Fiance Visa


Quota: Unlimited.

Length of petition for visa: Four months, within which time the foreign spouse must apply for K-1 status.

Length of visa: Six months, but the marriage must take place within 90 days.

Visa extensions: Not available.

Length of application process: Varies according to the foreign spouse’s home country.

Note:
It is very difficult for a K-1 visa holder to stay in the United States if they do not marry the person who petitioned for the K-1 visa. The marriage must be to that original petitioner and not to another United States citizen. If that marriage does not take place, the K-1 visa holder should leave the United States and apply for a new visa if they seek to return.

Visas for people intending to marry U.S. Citizens

A United States citizen may bring his or her foreign fiancé into the country in order to marry and apply for permanent residency status.

The United States citizen must begin the process by filing a petition for fiancé visa with the USCIS. This form must be approved before the foreign fiancé may apply for his or her K-1 visa. After the petition is approved, the foreign fiancé has four months to obtain the K-1 visa from the United States consulate in his or her home country.

In order to qualify for a K-1 fiancé visa the United States citizen and his or her foreign spouse must have met in person within the past two years there must be a good-faith intention to marry both people must be legally able and willing to marry within 90 days of the foreign fiancé’s arrival in the United States.

What about children?

Children are given what is known as “derivative status” when their parent is granted a K-1 visa. This means that the parent’s visa status is given also to his or her children, provided the children are unmarried and under 21 years of age. Separate forms should be filed for each child along with the application for the K-1 visa.

If the United States citizen and his or her foreign spouse did not meet in the past two years, the United States citizen may apply for a waiver of that requirement. The application must show that complying with the requirement would result in extreme hardship, or that it would violate traditional customs in the foreign fiancé’s home country. These applications are very strictly scrutinized.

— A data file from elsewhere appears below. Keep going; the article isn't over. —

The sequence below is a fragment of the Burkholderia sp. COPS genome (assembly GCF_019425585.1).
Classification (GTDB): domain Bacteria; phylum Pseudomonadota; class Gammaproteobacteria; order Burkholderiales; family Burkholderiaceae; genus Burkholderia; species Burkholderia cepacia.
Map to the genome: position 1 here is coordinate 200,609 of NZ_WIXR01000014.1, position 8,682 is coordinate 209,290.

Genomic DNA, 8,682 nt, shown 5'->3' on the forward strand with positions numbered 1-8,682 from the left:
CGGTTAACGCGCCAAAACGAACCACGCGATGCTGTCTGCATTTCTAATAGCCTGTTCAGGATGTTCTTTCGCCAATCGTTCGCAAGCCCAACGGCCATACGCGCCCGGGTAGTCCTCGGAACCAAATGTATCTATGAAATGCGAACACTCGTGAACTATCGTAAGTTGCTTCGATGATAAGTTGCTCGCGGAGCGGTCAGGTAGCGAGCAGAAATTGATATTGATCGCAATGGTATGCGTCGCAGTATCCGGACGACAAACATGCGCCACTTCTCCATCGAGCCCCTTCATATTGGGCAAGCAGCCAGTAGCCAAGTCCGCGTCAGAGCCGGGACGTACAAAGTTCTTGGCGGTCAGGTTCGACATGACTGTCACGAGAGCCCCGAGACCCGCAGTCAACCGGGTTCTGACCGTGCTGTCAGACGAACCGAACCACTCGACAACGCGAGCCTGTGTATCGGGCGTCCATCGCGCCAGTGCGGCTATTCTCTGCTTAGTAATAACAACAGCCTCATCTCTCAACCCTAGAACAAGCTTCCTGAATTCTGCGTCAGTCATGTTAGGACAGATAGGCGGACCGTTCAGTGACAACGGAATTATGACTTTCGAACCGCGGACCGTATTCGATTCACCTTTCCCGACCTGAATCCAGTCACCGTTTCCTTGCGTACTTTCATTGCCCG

If the application is denied based on nonfulfillment of the two-year requirement, the parties may meet and re-file their petition. The denial of the first application will not affect the new application.

In order to document proof of your relationship, you may provide as many as possible of the following:

  • Copies of airline boarding passes, train tickets, itineraries, hotel receipts and passport stamps.
  • Photographs of the United States citizen and his or her foreign fiancé with names, dates and locations written on the back.
  • Copies of telephone bills, emails and letters including postage stamps to document the dates they were sent. Personal information in the emails and letters may be blacked out.
  • Any evidence of marriage plans that can be documented, such as agreements with clergy and any business agreements pertaining to the wedding (reservations, receipts, etc.).

What happens if the marriage does not occur?

The K-1 visa holder must leave the United States within the 90-day limit or be subject to deportation.

After the marriage occurs, K-1 visa holders must apply for an adjustment of status (Form I-485), to become a permanent resident, and an employment authorization document (EAD). Application must also be made in case the foreign spouse wishes to travel outside the United States and re-enter before receiving a green card.

What is the process for citizenship? How long does it take?

After about one year, the foreign spouse may be interviewed for green card status, which confers conditional permanent residence. Two years after having been issued a green card, the foreign spouse may apply to have the ‘conditional’ status removed. After that, the foreign spouse may apply for naturalization as a United States citizen.